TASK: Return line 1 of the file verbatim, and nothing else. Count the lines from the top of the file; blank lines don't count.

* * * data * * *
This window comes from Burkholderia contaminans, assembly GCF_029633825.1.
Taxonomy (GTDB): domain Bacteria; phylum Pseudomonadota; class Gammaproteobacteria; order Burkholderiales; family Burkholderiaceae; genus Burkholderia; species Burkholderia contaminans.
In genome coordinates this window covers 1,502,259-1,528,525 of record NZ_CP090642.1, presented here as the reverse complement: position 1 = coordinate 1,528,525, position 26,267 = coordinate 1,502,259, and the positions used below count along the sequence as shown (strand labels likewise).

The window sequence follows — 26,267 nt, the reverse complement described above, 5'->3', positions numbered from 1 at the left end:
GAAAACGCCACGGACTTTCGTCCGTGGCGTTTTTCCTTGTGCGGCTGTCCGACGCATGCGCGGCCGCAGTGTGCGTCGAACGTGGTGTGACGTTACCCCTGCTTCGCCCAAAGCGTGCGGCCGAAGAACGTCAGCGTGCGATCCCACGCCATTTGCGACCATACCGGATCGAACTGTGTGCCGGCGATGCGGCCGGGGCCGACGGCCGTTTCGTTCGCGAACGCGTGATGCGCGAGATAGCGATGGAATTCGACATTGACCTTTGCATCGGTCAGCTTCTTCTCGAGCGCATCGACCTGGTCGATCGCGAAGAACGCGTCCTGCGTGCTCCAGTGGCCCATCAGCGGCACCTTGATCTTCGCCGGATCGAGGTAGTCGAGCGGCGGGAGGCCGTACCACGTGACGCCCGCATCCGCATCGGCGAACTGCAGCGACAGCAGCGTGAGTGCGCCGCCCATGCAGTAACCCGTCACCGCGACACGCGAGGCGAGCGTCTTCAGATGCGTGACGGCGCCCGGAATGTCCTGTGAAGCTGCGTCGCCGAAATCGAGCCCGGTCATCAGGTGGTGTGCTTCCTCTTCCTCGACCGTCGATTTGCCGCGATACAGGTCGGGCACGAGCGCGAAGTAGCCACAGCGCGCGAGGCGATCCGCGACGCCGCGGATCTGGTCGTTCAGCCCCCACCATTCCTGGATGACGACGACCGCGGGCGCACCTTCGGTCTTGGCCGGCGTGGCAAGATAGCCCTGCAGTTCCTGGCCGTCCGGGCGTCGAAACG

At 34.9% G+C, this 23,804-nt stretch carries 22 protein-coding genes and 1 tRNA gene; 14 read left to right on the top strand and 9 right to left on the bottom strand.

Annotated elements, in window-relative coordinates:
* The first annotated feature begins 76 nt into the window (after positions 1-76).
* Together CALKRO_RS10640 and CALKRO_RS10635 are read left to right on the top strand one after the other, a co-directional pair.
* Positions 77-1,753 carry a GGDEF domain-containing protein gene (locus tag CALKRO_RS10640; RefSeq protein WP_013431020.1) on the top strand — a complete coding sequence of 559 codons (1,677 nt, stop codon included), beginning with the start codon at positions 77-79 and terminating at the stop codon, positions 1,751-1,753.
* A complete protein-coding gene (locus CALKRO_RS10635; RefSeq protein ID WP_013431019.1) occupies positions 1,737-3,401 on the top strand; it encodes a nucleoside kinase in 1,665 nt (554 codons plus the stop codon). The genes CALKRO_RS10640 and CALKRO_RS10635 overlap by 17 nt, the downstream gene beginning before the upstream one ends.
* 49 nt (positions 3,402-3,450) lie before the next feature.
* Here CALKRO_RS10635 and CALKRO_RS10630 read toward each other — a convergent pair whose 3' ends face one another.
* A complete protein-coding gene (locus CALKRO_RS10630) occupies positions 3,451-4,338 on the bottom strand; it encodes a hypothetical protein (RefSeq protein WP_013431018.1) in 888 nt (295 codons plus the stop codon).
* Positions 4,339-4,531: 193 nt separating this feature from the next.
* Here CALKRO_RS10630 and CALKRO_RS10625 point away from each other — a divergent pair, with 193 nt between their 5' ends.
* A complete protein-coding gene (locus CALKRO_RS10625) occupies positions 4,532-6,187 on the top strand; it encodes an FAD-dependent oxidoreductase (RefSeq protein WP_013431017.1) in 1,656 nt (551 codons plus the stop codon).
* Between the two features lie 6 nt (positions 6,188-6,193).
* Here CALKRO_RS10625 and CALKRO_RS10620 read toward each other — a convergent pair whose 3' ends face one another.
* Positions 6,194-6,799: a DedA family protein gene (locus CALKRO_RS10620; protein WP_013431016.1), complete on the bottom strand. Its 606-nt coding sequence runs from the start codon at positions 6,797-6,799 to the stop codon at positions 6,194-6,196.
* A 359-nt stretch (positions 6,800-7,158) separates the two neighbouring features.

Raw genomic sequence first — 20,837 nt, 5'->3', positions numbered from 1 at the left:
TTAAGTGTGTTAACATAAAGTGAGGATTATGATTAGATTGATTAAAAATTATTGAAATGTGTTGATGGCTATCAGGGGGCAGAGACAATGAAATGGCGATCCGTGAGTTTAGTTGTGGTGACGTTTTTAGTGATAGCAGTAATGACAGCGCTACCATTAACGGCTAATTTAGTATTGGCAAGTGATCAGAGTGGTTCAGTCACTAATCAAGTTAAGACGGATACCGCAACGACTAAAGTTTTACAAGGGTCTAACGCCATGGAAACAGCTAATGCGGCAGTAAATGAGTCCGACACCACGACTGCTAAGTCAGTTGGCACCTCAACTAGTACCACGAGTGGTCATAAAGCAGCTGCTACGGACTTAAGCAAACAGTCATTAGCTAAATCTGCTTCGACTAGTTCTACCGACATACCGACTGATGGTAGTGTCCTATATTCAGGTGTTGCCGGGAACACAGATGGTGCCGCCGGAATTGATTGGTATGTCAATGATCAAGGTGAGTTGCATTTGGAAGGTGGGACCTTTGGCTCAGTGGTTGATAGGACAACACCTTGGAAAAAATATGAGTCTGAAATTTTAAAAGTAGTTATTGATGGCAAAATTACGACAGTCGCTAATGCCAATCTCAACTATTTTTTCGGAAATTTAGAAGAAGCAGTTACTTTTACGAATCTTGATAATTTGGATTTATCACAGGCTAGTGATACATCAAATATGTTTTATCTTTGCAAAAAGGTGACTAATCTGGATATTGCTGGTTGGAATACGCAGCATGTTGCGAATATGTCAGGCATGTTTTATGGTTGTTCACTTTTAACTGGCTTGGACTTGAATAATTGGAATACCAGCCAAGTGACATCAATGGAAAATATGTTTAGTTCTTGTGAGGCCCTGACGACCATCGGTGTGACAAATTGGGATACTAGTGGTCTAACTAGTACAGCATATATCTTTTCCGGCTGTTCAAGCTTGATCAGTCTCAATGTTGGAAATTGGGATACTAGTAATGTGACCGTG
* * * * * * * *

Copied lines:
This window comes from Burkholderia contaminans, assembly GCF_029633825.1.